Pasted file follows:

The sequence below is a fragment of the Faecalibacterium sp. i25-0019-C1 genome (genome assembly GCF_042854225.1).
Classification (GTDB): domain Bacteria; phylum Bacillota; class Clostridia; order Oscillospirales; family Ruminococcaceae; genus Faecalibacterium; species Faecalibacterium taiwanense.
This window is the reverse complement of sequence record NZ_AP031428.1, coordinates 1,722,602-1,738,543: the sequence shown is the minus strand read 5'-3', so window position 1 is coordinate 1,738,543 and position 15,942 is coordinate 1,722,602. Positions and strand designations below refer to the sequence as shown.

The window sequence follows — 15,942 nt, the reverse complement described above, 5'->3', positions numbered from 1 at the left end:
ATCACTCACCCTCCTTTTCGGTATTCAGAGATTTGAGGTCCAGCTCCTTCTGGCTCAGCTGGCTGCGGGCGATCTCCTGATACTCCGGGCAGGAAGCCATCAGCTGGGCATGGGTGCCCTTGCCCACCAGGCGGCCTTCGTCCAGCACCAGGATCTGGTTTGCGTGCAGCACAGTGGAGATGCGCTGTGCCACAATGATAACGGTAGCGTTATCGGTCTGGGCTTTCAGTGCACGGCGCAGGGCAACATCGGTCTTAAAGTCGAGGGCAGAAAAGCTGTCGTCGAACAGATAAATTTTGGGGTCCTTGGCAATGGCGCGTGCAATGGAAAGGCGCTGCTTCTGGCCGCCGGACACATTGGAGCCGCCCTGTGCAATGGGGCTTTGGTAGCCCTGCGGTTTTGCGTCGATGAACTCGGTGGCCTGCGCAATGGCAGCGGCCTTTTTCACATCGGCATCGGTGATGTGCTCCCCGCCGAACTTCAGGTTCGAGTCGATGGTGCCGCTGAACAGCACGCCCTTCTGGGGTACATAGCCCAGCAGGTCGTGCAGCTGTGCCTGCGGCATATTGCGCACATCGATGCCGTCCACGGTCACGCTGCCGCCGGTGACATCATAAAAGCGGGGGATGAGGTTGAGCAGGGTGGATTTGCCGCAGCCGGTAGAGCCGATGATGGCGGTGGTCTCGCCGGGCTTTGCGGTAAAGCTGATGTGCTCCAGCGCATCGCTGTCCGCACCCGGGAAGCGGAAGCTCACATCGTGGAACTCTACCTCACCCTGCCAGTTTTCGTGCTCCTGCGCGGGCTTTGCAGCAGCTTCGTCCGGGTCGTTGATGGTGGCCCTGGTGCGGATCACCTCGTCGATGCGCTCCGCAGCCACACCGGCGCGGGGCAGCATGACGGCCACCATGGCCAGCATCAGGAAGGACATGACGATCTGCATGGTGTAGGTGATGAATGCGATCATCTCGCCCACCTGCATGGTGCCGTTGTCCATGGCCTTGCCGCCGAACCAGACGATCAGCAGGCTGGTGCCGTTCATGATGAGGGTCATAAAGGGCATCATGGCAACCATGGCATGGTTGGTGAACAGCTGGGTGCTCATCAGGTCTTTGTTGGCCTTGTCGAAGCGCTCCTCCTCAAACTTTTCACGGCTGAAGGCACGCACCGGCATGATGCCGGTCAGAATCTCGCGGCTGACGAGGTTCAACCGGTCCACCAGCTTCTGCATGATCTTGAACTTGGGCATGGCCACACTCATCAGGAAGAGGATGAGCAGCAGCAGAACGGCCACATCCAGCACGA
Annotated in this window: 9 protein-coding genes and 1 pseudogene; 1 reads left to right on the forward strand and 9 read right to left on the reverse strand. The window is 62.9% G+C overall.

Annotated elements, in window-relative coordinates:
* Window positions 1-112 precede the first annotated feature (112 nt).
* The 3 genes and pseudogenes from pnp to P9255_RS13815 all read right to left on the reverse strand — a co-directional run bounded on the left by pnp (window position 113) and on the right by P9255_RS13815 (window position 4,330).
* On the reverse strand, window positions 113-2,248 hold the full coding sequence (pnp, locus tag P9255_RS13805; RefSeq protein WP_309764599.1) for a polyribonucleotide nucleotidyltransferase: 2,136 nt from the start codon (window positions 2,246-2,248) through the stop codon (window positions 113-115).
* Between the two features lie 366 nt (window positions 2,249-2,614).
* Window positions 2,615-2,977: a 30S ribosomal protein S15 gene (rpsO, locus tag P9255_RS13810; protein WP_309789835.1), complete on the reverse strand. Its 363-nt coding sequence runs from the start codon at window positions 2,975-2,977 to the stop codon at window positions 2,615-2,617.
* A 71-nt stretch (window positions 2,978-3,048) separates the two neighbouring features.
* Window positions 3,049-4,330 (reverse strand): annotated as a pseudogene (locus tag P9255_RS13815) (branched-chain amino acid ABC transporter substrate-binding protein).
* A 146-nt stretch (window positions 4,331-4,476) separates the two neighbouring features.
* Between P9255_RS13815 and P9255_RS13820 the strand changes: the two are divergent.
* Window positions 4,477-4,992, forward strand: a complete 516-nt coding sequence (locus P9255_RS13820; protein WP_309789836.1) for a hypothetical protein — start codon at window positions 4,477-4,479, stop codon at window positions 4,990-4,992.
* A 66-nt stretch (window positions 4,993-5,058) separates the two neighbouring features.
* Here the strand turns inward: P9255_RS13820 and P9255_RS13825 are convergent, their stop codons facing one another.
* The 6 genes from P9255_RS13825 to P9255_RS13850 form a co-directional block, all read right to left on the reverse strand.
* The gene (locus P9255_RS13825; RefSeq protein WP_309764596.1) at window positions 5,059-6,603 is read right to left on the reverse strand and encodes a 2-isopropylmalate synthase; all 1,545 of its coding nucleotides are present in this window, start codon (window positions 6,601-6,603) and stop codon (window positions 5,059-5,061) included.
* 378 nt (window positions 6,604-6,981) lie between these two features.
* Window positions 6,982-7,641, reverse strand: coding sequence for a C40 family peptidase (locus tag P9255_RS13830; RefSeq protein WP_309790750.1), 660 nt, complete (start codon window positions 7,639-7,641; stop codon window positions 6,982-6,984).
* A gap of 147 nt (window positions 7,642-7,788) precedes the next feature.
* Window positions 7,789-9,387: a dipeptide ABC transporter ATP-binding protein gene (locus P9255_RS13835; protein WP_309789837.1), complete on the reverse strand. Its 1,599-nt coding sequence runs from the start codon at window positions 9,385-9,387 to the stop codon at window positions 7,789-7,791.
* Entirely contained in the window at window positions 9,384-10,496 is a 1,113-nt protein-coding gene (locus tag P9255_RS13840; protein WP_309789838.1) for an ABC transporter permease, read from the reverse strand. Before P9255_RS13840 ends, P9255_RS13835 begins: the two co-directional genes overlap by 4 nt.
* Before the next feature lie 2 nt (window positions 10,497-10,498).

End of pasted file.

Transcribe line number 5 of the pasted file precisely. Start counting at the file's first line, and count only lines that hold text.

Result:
ATCACTCACCCTCCTTTTCGGTATTCAGAGATTTGAGGTCCAGCTCCTTCTGGCTCAGCTGGCTGCGGGCGATCTCCTGATACTCCGGGCAGGAAGCCATCAGCTGGGCATGGGTGCCCTTGCCCACCAGGCGGCCTTCGTCCAGCACCAGGATCTGGTTTGCGTGCAGCACAGTGGAGATGCGCTGTGCCACAATGATAACGGTAGCGTTATCGGTCTGGGCTTTCAGTGCACGGCGCAGGGCAACATCGGTCTTAAAGTCGAGGGCAGAAAAGCTGTCGTCGAACAGATAAATTTTGGGGTCCTTGGCAATGGCGCGTGCAATGGAAAGGCGCTGCTTCTGGCCGCCGGACACATTGGAGCCGCCCTGTGCAATGGGGCTTTGGTAGCCCTGCGGTTTTGCGTCGATGAACTCGGTGGCCTGCGCAATGGCAGCGGCCTTTTTCACATCGGCATCGGTGATGTGCTCCCCGCCGAACTTCAGGTTCGAGTCGATGGTGCCGCTGAACAGCACGCCCTTCTGGGGTACATAGCCCAGCAGGTCGTGCAGCTGTGCCTGCGGCATATTGCGCACATCGATGCCGTCCACGGTCACGCTGCCGCCGGTGACATCATAAAAGCGGGGGATGAGGTTGAGCAGGGTGGATTTGCCGCAGCCGGTAGAGCCGATGATGGCGGTGGTCTCGCCGGGCTTTGCGGTAAAGCTGATGTGCTCCAGCGCATCGCTGTCCGCACCCGGGAAGCGGAAGCTCACATCGTGGAACTCTACCTCACCCTGCCAGTTTTCGTGCTCCTGCGCGGGCTTTGCAGCAGCTTCGTCCGGGTCGTTGATGGTGGCCCTGGTGCGGATCACCTCGTCGATGCGCTCCGCAGCCACACCGGCGCGGGGCAGCATGACGGCCACCATGGCCAGCATCAGGAAGGACATGACGATCTGCATGGTGTAGGTGATGAATGCGATCATCTCGCCCACCTGCATGGTGCCGTTGTCCATGGCCTTGCCGCCGAACCAGACGATCAGCAGGCTGGTGCCGTTCATGATGAGGGTCATAAAGGGCATCATGGCAACCATGGCATGGTTGGTGAACAGCTGGGTGCTCATCAGGTCTTTGTTGGCCTTGTCGAAGCGCTCCTCCTCAAACTTTTCACGGCTGAAGGCACGCACCGGCATGATGCCGGTCAGAATCTCGCGGCTGACGAGGTTCAACCGGTCCACCAGCTTCTGCATGATCTTGAACTTGGGCATGGCCACACTCATCAGGAAGAGGATGAGCAGCAGCAGAACGGCCACATCCAGCACGA